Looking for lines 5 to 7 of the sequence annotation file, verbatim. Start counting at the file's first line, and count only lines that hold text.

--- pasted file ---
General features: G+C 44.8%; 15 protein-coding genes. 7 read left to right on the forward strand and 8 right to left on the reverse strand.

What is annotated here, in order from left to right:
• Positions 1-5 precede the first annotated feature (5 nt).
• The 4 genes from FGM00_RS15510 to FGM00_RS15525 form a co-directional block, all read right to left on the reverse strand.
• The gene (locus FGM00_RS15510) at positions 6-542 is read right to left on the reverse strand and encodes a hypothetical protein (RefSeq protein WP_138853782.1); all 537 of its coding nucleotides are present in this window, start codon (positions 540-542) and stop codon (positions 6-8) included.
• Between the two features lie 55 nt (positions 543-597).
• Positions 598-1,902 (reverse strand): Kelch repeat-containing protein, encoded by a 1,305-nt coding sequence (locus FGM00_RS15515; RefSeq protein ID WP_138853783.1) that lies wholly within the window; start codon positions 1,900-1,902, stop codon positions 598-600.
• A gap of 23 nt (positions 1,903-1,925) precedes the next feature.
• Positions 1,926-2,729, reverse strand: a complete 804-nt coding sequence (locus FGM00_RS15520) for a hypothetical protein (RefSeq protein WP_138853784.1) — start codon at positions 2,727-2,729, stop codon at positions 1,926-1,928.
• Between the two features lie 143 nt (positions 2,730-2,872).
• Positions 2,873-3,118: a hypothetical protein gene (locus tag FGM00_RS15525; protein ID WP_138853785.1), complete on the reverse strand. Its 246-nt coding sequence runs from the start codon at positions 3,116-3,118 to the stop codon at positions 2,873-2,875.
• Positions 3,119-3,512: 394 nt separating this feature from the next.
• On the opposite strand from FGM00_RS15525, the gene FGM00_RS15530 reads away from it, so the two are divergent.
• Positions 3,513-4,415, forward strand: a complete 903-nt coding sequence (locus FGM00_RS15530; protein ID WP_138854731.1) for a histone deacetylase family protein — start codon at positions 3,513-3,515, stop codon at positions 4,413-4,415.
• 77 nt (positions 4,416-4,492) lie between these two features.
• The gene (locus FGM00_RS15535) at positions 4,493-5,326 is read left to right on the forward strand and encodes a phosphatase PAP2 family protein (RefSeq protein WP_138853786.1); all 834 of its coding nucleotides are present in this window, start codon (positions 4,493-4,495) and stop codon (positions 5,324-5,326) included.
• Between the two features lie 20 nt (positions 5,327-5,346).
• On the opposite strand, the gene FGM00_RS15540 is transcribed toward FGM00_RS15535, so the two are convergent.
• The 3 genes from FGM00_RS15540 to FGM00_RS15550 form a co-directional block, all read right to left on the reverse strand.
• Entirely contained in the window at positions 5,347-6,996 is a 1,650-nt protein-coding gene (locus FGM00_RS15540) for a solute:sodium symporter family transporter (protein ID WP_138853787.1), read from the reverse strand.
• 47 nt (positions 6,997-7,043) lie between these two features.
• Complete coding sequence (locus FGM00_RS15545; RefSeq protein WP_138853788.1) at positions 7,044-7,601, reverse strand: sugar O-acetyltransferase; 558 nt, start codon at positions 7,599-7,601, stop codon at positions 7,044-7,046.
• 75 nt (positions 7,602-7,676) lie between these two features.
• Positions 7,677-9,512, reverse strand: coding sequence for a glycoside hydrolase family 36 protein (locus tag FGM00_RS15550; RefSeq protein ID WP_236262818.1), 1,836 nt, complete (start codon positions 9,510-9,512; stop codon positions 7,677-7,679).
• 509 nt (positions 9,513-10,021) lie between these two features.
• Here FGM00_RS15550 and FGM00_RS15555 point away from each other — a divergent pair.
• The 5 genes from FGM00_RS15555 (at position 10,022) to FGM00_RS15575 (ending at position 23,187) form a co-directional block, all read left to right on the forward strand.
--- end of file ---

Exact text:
• The gene (locus FGM00_RS15510) at positions 6-542 is read right to left on the reverse strand and encodes a hypothetical protein (RefSeq protein WP_138853782.1); all 537 of its coding nucleotides are present in this window, start codon (positions 540-542) and stop codon (positions 6-8) included.
• Between the two features lie 55 nt (positions 543-597).
• Positions 598-1,902 (reverse strand): Kelch repeat-containing protein, encoded by a 1,305-nt coding sequence (locus FGM00_RS15515; RefSeq protein ID WP_138853783.1) that lies wholly within the window; start codon positions 1,900-1,902, stop codon positions 598-600.